Smart Kids Eat Bento

My smart kids are eating Totoro creations all week and perhaps unawares are pushing me to work through my pain and fatigue and moments of hopelessness to meet our goal of a different Totoro bento everyday.  I am very challenged by by this week’s theme and thought for a moment last night that I would be unable to manage today’s lunches at all, let alone pull off another Totoro creation, but morning came and symptoms improved and my kids won’t go hungry.

My kids have a better grasp on what I need to be okay than I do or my husband does.  I feel I have little value because I bring in no income and I see the skills I have as impractical.    My husband balances support for my convalescence with frustration at my limitations and takes a rather traditional perspective of what recovery looks like; If I am well enough to houseclean or fundraise with the boys, then I amI contributing to the household.  My kids, on the other hand, give me tasks that encourage fun and creativity.  They see the benefit of  anything I do that lifts my spirits or allows me to experience something new.  They encourage me to try things, and don’t judge an idea by its practicality.  My kids prioritize in a very wise and simple way; their belief systems are not yet jaded by adult responsibility.  When I allow my kids to determine my course of treatment, I get better results.

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Magical creatures!  Totoro and Soot Sprites in yet another form in today’s bento box.

Totoro ingredients:  Sprouts brioche sandwich roll, muenster cheese, nori, uncooked pasta.  Soot Sprites ingredients: Easy Thyme Meatballs recipe,  muenster cheese, coarse ground pepper.

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The kids were so excited for today’s bento!  DIY  Meatball sandwiches with sides of Soprano Night Sunday Gravy, shredded Italian cheeses and Sprout’s organic purple cauliflower. What fun!

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I added a pouch of Costco’s organic apple sauce, a fresh peach and a thermos of my new, Almost Compost Smoothie to round out lunch.

Easy Thyme Meatballs

1/2 pound ground pork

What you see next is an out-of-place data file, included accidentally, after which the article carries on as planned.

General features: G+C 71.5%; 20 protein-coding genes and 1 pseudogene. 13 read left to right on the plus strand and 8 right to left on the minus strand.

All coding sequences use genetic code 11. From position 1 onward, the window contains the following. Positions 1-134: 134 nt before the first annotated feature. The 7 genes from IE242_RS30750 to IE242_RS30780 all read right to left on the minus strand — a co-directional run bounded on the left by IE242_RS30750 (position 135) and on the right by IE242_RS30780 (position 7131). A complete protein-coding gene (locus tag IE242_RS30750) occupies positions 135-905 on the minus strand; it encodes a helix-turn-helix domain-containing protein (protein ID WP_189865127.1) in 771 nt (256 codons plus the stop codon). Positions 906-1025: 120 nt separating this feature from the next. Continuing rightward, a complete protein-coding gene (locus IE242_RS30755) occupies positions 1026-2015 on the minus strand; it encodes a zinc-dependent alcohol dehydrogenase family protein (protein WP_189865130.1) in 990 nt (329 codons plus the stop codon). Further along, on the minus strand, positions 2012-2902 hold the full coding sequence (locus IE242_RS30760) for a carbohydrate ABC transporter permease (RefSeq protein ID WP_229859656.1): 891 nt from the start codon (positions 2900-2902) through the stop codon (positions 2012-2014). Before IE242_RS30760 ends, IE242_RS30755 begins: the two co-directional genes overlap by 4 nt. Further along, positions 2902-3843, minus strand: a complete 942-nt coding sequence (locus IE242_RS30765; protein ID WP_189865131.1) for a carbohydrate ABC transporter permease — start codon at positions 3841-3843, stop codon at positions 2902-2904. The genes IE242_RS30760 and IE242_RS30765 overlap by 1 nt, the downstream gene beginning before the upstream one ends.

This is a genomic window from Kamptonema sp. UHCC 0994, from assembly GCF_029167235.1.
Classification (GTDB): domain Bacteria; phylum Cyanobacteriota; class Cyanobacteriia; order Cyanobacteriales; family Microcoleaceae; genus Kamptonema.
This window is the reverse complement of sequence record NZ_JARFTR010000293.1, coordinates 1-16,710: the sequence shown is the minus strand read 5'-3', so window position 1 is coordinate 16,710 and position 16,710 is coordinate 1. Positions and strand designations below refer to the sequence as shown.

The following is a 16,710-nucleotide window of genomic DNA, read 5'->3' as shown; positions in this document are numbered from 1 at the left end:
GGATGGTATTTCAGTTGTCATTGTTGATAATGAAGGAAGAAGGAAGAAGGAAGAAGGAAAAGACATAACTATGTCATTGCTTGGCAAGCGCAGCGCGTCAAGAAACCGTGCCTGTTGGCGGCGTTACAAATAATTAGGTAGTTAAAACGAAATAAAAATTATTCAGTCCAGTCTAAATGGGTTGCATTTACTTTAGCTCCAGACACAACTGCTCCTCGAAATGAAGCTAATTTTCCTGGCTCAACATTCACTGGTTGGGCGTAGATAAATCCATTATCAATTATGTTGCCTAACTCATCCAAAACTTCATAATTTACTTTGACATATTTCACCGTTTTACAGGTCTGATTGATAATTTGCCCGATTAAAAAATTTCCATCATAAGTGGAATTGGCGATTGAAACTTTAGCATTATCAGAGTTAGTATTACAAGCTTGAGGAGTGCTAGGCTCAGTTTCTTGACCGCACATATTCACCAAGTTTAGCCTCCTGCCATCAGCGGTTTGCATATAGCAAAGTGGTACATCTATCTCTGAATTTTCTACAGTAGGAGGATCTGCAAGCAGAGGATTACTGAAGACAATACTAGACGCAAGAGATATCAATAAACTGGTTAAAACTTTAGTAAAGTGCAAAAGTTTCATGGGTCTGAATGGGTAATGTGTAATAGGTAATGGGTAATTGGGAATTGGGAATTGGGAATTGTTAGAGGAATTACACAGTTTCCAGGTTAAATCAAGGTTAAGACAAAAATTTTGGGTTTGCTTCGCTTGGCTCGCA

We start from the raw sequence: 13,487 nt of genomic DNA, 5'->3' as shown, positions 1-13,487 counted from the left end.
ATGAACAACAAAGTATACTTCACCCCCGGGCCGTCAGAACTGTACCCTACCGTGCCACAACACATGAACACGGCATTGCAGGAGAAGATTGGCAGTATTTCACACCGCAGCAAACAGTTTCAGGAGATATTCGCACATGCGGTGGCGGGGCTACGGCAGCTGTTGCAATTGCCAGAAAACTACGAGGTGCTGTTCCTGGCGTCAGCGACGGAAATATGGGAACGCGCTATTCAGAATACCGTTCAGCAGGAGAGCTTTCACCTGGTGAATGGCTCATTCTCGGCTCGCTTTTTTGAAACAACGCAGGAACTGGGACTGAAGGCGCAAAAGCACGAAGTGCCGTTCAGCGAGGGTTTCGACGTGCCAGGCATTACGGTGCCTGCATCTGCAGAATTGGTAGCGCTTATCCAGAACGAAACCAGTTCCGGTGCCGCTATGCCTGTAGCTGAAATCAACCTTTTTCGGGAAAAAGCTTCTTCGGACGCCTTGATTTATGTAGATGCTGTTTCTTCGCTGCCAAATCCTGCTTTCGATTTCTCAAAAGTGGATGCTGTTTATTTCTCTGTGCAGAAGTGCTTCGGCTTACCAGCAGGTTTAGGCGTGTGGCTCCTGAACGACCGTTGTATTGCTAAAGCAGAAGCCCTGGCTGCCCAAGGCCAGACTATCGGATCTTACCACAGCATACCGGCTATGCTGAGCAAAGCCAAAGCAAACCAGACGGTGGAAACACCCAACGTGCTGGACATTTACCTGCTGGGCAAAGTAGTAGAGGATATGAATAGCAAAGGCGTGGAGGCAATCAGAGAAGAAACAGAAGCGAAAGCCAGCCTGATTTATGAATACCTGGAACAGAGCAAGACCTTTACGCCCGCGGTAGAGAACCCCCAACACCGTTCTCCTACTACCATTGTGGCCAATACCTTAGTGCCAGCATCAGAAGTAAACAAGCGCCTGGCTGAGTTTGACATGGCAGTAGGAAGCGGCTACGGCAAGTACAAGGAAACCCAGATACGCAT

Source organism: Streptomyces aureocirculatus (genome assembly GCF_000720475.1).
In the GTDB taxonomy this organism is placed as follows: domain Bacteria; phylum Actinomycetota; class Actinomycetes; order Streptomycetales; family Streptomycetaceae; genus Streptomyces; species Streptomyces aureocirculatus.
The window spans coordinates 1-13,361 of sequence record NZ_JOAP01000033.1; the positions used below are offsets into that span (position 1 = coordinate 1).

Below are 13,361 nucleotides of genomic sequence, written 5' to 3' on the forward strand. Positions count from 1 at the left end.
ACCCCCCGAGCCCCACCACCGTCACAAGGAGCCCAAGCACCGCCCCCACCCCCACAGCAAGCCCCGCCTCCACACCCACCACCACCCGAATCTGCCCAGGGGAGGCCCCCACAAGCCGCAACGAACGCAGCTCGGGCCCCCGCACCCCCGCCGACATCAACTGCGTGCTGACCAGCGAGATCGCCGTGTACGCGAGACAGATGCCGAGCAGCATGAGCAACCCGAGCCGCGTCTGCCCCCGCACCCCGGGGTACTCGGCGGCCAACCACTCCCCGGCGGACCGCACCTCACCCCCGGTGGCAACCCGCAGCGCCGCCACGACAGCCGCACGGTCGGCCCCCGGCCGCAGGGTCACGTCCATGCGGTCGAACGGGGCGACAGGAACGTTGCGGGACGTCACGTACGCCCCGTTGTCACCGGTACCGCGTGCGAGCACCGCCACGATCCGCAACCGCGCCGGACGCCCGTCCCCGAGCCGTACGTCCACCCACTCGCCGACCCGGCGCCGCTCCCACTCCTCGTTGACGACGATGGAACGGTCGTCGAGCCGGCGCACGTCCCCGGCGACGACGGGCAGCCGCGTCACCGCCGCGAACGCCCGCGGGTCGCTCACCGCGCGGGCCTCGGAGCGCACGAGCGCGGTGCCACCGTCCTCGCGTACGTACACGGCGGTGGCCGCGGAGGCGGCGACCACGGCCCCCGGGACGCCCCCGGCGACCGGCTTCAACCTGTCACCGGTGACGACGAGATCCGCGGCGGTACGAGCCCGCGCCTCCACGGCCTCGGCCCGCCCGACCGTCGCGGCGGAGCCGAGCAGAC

1/2 pound ground beef

1 medium onion, finely chopped

2/3 c milk

1/2 c bread crumbs  (we make our own)

1 egg

3 cloves garlic, through press

1 tsp fresh thyme (from our garden)

salt and pepper to taste

Combine all ingredients and knead until mixed.  Form into 24, 34 ” balls.  Brown slowly over medium heat, turning often to keep shape.  Once all sides are browned, reduce heat and cover, cooking for 10 minutes longer or until cooked through.  I froze half for a later lunch.

Soprano Night Sunday Gravy

(This recipe came about when my brother was staying with us after college and we would cook dinner and eat together while watching the Sopranos.  After attempting a sauce made with three kinds of meat, we reverted back to our old vegetarian stand-by.  I cook and freeze to have small portions available.  My husband likes me to use tomatoes from the garden, but it tastes better with canned)

Oil to coat skillet (or meat-fat if you want non-vegetarian option, I alternate between olive oil, coconut oil, and bacon fat)

3 cloves garlic, pressed

1 medium onion, finely chopped

1 tsp fresh oregano

1 tsp fresh thyme

1/2 tsp fresh rosemary

fresh basil leaves

1 small can tomato paste

2 28 oz cans pureed tomatoes

1 c red wine

salt and pepper to taste

Heat oil and add garlic and onions, sauteing until translucent, add herbs and more oil if necessary to coat.  Stir in tomato paste and cook for 5 minutes on medium.  Lower heat and add tomatoes, stirring often.   Simmer from 1 hour to all day, continuing to stir and adding wine.  Add basil 1/2 hour before serving and salt and pepper to taste.

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Almost Compost Smoothie

(Today’s smoothie uses all the fruit and vegetables on the cusp of being discarded at our house)

Parts of ripe bananas to equal 1 medium

1/4 c kale

2 Sierra Honey plums, sliced

1/2 cup blackberries

1/2 c almond milk

3/4 c yogurt

1 Tbsp organic agave

Place all ingredients in 24 oz cup of Nutri Ninja and blend for 30 seconds.  Makes 3 -8 oz servings.

I haven’t said enough about this blender.  Filling the 24 oz cup with fresh ingredients makes exactly enough smoothie to fill  our three kittycat thermoses.  When I say blend 30 seconds, I probably mean more like 10.  This blender/extractor out-performs any machine I have tried previously and we paid less than $80 for it at Costco.  It is more than paying for itself because we are not buying any more Naked Juice and we are using all of our fresh produce before it goes bad.  A surprise benefit is that the kids are amenable to trying all kinds of ingredients and realizing they like a lot of formerly “forbidden” foods.

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